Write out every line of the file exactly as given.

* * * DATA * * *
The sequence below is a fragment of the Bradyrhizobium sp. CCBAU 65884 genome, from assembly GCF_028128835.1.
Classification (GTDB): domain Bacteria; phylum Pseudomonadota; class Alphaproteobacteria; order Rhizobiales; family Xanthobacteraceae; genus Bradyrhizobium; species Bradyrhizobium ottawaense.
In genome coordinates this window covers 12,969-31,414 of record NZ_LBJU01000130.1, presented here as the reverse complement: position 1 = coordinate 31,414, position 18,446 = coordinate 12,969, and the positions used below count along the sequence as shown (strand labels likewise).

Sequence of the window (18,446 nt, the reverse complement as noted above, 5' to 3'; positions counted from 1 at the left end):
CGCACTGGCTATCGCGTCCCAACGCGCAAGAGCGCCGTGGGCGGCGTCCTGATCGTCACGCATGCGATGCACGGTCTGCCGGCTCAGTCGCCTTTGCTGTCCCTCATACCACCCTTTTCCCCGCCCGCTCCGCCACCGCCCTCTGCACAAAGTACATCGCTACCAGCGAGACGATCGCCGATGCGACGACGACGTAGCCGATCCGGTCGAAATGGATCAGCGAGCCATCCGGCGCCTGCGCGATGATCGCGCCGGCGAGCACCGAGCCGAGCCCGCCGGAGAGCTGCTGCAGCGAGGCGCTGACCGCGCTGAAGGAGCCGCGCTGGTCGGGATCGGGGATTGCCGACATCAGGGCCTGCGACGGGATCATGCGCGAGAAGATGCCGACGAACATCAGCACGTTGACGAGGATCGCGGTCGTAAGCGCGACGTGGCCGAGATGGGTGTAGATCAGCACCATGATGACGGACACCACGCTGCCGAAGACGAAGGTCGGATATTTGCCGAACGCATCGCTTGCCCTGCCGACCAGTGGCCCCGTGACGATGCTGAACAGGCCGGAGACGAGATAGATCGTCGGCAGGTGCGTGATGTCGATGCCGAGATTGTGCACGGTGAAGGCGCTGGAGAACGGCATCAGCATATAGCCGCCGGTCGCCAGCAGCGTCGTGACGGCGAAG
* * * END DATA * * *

The sequence below is a fragment of the Bradyrhizobium sp. CCBAU 65884 genome, from assembly GCF_028128835.1.
Classification (GTDB): domain Bacteria; phylum Pseudomonadota; class Alphaproteobacteria; order Rhizobiales; family Xanthobacteraceae; genus Bradyrhizobium; species Bradyrhizobium ottawaense.
In genome coordinates this window covers 12,969-31,414 of record NZ_LBJU01000130.1, presented here as the reverse complement: position 1 = coordinate 31,414, position 18,446 = coordinate 12,969, and the positions used below count along the sequence as shown (strand labels likewise).

Sequence of the window (18,446 nt, the reverse complement as noted above, 5' to 3'; positions counted from 1 at the left end):
CGCACTGGCTATCGCGTCCCAACGCGCAAGAGCGCCGTGGGCGGCGTCCTGATCGTCACGCATGCGATGCACGGTCTGCCGGCTCAGTCGCCTTTGCTGTCCCTCATACCACCCTTTTCCCCGCCCGCTCCGCCACCGCCCTCTGCACAAAGTACATCGCTACCAGCGAGACGATCGCCGATGCGACGACGACGTAGCCGATCCGGTCGAAATGGATCAGCGAGCCATCCGGCGCCTGCGCGATGATCGCGCCGGCGAGCACCGAGCCGAGCCCGCCGGAGAGCTGCTGCAGCGAGGCGCTGACCGCGCTGAAGGAGCCGCGCTGGTCGGGATCGGGGATTGCCGACATCAGGGCCTGCGACGGGATCATGCGCGAGAAGATGCCGACGAACATCAGCACGTTGACGAGGATCGCGGTCGTAAGCGCGACGTGGCCGAGATGGGTGTAGATCAGCACCATGATGACGGACACCACGCTGCCGAAGACGAAGGTCGGATATTTGCCGAACGCATCGCTTGCCCTGCCGACCAGTGGCCCCGTGACGATGCTGAACAGGCCGGAGACGAGATAGATCGTCGGCAGGTGCGTGATGTCGATGCCGAGATTGTGCACGGTGAAGGCGCTGGAGAACGGCATCAGCATATAGCCGCCGGTCGCCAGCAGCGTCGTGACGGCGAAG